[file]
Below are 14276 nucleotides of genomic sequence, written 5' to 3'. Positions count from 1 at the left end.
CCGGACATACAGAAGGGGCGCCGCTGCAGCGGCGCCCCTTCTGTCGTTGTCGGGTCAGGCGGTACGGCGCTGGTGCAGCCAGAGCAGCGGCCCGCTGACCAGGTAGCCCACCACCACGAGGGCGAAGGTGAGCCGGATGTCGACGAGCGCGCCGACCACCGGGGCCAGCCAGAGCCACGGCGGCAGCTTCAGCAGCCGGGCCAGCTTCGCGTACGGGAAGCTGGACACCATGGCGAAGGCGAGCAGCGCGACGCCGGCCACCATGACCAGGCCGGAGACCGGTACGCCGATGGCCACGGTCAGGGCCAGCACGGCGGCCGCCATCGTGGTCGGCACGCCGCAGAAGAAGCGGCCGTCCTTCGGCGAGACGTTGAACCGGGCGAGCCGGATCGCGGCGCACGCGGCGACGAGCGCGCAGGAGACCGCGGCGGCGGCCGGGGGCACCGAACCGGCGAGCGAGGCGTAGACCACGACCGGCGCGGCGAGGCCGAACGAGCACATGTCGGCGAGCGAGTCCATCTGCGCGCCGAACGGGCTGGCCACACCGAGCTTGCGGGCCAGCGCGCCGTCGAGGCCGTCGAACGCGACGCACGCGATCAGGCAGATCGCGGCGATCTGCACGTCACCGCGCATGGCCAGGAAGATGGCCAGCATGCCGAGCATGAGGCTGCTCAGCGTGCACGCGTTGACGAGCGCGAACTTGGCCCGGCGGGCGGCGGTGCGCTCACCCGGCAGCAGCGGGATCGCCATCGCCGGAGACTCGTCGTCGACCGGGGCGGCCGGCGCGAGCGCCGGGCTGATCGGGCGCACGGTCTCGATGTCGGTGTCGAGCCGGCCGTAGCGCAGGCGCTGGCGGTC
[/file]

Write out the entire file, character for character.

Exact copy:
Below are 14276 nucleotides of genomic sequence, written 5' to 3'. Positions count from 1 at the left end.
CCGGACATACAGAAGGGGCGCCGCTGCAGCGGCGCCCCTTCTGTCGTTGTCGGGTCAGGCGGTACGGCGCTGGTGCAGCCAGAGCAGCGGCCCGCTGACCAGGTAGCCCACCACCACGAGGGCGAAGGTGAGCCGGATGTCGACGAGCGCGCCGACCACCGGGGCCAGCCAGAGCCACGGCGGCAGCTTCAGCAGCCGGGCCAGCTTCGCGTACGGGAAGCTGGACACCATGGCGAAGGCGAGCAGCGCGACGCCGGCCACCATGACCAGGCCGGAGACCGGTACGCCGATGGCCACGGTCAGGGCCAGCACGGCGGCCGCCATCGTGGTCGGCACGCCGCAGAAGAAGCGGCCGTCCTTCGGCGAGACGTTGAACCGGGCGAGCCGGATCGCGGCGCACGCGGCGACGAGCGCGCAGGAGACCGCGGCGGCGGCCGGGGGCACCGAACCGGCGAGCGAGGCGTAGACCACGACCGGCGCGGCGAGGCCGAACGAGCACATGTCGGCGAGCGAGTCCATCTGCGCGCCGAACGGGCTGGCCACACCGAGCTTGCGGGCCAGCGCGCCGTCGAGGCCGTCGAACGCGACGCACGCGATCAGGCAGATCGCGGCGATCTGCACGTCACCGCGCATGGCCAGGAAGATGGCCAGCATGCCGAGCATGAGGCTGCTCAGCGTGCACGCGTTGACGAGCGCGAACTTGGCCCGGCGGGCGGCGGTGCGCTCACCCGGCAGCAGCGGGATCGCCATCGCCGGAGACTCGTCGTCGACCGGGGCGGCCGGCGCGAGCGCCGGGCTGATCGGGCGCACGGTCTCGATGTCGGTGTCGAGCCGGCCGTAGCGCAGGCGCTGGCGGTC